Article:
Imagination: The Infinite Playground

It is in these infinite playgrounds that we play with the powers of the soul.

Posted Oct 04, 2017

I’m imagining you reading this, or maybe having it read to you, or both. And I imagine you as a playful soul, always open to the possibility of even a bigger playground, even more amazing things to play with. 

Those most infinite of all playgrounds, as well as the most infinite of playthings, are playgrounds and playthings of imagination, itself. Imaginary playgrounds. Imaginary playthings.

So I decided to imagine you. And then write this whole thing as if it were written only for you, my imagined you. And maybe, from time to time, imagine us writing it together.

Really. Together.

Let me explain:

Let’s pretend that maybe there is no difference, no distance between what you read and what I write. And despite the delight, the brilliance, the sheer magnitude of what I find words for—you also are also finding words for. You assemble these words together, imagine them into being, make them make sense, vision, sound. You give them voice, even.

So, really, we are the writers of this article. As you read it, you write it. It becomes yours. You put the words together into a vision. It is your book, too.

May we both learn from it. May we both find delight and meaning and deep, deep fun.

And let’s build marvels of fun in our imaginary playgrounds—so marvelous and so marvelously powerful that, though they don’t rely on any tool or object or anything we think of as “real,” they can become part of reality, they can change reality.

It is in these infinite playgrounds, in the very nature of infinite playthings, in the things we make up, pretend, imagine; that we play with the powers of the soul. We can pretend that we, ourselves, are infinite, both individually and collectively, infinitely.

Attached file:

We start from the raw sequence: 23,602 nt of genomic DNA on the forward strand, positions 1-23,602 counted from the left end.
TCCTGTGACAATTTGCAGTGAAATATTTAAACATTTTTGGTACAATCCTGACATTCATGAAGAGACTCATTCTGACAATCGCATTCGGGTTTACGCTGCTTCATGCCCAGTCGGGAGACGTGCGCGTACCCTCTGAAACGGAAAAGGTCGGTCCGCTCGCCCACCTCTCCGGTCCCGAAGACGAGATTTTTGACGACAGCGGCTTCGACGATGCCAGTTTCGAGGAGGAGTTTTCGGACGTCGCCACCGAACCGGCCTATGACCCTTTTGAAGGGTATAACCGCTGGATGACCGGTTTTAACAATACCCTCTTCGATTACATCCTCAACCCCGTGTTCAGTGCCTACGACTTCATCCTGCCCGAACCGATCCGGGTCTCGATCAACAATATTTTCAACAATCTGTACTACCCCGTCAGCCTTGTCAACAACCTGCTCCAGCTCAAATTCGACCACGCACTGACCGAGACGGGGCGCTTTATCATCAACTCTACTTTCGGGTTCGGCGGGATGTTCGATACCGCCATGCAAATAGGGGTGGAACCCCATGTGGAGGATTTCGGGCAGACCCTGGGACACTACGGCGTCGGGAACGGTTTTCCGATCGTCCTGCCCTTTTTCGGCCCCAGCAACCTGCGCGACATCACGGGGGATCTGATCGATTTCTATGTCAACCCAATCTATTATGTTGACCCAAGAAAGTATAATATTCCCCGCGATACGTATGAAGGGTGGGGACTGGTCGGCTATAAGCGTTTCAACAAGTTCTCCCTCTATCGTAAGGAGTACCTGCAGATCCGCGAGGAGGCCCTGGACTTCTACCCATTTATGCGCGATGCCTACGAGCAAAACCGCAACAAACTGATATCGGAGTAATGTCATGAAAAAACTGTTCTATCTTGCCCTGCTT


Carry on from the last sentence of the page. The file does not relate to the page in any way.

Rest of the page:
Because, as you know so well, we playful beings have a lot of different playgrounds. Give us a bunch of marbles, packaged or pretend, and we create a marble-ous playground where everything is a target or a ramp or a tunnel—something to roll over or under or through or into. Give us an imaginary whistle (I mean the best imaginary whistle we can imagine) and everything is about how long and how loud and how many different ways we can make it sound. Better yet, give everybody a whistle. And an imaginary playground for sound, played on the ultimate instrument of our imaginary voice.

Every toy, by its very toy-ness, a door to yet another playground. We grownups call these playgrounds “hobbies.” We professional grown-ups call them work. We whittle. We carve. We sculpt. And each opens its own world that exists for us only as long as we keep whittling and carving, blowing and rolling, working and making. As soon as we stop playing, as we must eventually do, the play becomes finite, formed, fixed, a “work.”

All these playgrounds, even the one this article is in, involve what we call “imagination.”

Imagination is “the infinite playground.”

The power of imagination makes us infinite.

-John Muir

About the Author

Bernard De Koven is the author of The Well-Played Game. He writes on theories of fun and playfulness and how they affect personal, interpersonal, community and institutional health.

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